The turning points in EDSA were all media-inspired and broadcasted to living rooms all around the globe:  from the live broadcast of the battle over a major television station, to the abrupt cut-off of Marcos’ presidential speech - the world was watching.

System collapse and the rise of old elites

With the fall of the Marcos regime, a 14-year-old system of media control collapsed overnight. Into that vacuum rushed dozens of new newspapers and radio and television stations as Marcos’ media outlets were sequestered by the new government. In the crowded and expanding media market that emerged after the fall of Marcos, media organizations that came up with the most saleable formula emerged dominant.  Media outlets were privatized with some exceptions. Some of the pre-Marcos media owners regained the media companies that were taken from them by the government, e.g. the Lopez family.

Downfall of President Estrada – A text message revolution

A rambunctious media, which was the description of the Philippine press after it regained its freedom, is always the bane of powers that be. Presidents Cory Aquino and Ramos were uncomfortable with it but managed to deal with it conscious of the vital role of media in a democracy.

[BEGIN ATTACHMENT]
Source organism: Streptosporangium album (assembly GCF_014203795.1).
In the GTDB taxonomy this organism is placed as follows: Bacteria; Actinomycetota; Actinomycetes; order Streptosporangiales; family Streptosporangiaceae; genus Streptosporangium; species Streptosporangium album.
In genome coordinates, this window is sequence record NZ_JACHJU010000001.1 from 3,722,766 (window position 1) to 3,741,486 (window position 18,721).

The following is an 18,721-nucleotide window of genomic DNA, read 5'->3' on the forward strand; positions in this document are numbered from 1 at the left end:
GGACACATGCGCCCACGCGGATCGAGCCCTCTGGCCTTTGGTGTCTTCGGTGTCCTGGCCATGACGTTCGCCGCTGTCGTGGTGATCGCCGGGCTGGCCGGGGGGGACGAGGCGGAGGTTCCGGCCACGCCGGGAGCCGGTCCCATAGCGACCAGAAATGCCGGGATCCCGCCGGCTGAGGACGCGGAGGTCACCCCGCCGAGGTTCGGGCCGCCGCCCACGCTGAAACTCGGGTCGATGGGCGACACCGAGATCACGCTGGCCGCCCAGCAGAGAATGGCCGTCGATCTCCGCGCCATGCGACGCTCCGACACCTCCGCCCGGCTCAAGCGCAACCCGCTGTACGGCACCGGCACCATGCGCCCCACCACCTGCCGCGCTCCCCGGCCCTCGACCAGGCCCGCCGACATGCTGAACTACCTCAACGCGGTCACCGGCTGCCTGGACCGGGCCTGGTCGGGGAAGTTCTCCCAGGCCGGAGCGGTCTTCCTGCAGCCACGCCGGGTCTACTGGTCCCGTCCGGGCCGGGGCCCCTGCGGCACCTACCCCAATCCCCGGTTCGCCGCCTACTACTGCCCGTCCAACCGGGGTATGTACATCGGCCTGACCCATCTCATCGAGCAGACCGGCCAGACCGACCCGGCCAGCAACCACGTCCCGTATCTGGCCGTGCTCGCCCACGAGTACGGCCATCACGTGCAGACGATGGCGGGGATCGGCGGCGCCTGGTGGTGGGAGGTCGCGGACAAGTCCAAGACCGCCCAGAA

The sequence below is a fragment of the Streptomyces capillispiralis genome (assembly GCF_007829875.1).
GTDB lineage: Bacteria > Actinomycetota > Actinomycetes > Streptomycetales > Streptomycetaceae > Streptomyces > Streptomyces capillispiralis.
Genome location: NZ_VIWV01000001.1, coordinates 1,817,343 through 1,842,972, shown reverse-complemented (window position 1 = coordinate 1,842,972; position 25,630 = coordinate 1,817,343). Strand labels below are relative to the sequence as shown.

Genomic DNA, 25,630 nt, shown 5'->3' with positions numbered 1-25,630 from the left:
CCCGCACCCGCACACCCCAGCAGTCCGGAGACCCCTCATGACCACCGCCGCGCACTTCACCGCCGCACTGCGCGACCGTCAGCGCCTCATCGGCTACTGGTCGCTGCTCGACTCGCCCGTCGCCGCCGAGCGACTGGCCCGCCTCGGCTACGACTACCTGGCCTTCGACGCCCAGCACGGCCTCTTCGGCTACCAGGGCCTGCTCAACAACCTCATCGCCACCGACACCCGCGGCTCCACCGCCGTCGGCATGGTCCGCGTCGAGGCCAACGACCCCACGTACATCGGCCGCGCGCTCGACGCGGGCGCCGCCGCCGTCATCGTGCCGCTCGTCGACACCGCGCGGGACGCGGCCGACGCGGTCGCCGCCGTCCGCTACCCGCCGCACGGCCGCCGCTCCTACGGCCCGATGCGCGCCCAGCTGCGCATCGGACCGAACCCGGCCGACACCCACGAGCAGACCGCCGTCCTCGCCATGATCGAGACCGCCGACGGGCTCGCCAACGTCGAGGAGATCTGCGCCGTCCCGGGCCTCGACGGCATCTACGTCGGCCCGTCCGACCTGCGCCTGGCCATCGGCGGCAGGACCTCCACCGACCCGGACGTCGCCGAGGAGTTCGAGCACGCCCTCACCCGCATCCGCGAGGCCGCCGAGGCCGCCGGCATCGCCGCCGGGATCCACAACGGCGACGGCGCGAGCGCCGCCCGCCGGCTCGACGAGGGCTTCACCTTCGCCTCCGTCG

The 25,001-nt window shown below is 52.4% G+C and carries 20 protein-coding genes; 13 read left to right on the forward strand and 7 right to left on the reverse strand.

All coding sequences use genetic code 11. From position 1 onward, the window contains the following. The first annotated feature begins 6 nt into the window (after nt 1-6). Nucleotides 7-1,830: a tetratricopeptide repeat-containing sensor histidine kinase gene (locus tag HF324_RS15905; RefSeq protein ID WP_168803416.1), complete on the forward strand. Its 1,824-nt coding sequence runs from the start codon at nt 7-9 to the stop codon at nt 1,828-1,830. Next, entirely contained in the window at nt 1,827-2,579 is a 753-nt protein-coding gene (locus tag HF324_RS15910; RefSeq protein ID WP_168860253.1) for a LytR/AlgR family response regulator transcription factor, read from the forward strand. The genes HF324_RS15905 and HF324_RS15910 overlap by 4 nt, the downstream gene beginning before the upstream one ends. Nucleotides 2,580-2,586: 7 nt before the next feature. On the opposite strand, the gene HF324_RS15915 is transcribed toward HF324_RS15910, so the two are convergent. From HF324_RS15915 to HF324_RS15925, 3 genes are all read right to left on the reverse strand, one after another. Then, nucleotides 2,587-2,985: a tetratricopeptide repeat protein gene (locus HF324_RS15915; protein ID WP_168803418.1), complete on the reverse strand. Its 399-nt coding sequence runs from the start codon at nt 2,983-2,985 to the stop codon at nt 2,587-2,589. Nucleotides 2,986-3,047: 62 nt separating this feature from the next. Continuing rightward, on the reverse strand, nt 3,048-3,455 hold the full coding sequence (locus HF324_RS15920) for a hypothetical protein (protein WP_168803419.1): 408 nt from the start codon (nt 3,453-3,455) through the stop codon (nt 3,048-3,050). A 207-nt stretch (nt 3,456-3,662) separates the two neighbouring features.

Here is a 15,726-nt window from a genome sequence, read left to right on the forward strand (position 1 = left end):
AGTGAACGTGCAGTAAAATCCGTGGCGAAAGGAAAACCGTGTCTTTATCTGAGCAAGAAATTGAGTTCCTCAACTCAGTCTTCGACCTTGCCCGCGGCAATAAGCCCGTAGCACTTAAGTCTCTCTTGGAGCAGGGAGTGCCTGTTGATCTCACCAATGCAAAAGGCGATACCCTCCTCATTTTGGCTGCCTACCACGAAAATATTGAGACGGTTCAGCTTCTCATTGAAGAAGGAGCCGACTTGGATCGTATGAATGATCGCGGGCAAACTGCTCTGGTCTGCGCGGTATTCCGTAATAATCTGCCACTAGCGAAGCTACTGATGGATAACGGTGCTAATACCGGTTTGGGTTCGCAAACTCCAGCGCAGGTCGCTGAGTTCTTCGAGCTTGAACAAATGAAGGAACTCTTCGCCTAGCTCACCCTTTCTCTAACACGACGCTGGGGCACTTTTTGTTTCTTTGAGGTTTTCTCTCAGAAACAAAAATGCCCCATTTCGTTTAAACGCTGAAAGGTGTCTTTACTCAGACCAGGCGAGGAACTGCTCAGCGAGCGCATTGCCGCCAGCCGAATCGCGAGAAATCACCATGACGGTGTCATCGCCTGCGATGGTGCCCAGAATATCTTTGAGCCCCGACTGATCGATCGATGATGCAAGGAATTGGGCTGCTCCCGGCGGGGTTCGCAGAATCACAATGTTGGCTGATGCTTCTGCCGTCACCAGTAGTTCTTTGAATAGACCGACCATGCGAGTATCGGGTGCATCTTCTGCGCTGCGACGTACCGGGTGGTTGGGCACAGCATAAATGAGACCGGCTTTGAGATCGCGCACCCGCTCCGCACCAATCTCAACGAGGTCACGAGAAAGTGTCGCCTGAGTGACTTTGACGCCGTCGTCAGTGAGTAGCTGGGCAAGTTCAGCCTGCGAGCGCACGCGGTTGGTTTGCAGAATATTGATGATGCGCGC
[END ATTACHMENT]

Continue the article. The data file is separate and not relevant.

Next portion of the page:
Estrada, however, was less tolerant. Displeased by reports of his alleged corruption he used state power by filing a libel suit against a newspaper. Aware that advertisements are the lifeblood of a media outfit, he waged a campaign to deprive a newspaper of ads. He also threatened the media owners with tax audits. This showed how media can be bullied in many novel and different ways without open violation of existing constitutional and legal guarantees that theoretically protect press freedom. Estrada’s attempt to strangle media companies backfired. The popular mobilization that led to the downfall of President Estrada in January 2001 was facilitated by the use of new communication technologies. An initially small group of activists and opposition politicians began a campaign to expose the wrongdoings of the Estrada presidency. Initially denied a voice in the mainstream media, they resorted to e-mails, websites and to disseminate information and jokes through SMS. As public awareness of his crimes grew, the audience also demanded better mainstream coverage, which empowered independent journalism in all newsrooms throughout the country, and eventually forced the main mass media to cover Estrada’s impeachment trial.

Media under the presidency of Arroyo, Aquino, and Duterte (so far)

Under the presidency of Gloria Arroyo, the attack on media was in the form of libel suits against 46 journalists totaling about P140 million filed by  her husband , Jose Miguel T. Arroyo in the period of three years – 2003 to 2006. The journalists fought back and filed a P12.5 million class suit against the First Gentleman. Arroyo eventually withdrew all the libel cases he filed on May 3, 2007 in the observance of World Press Freedom Day.

President Benigno Aquino, III reneged on his campaign promise to push for the passage of the Freedom of Information Law that would enhance transparency and accountability in governance.

On his first month in office, President Rodrigo Duterte issued an executive order for Freedom of Information in the executive department. However, it contains 166 exemptions.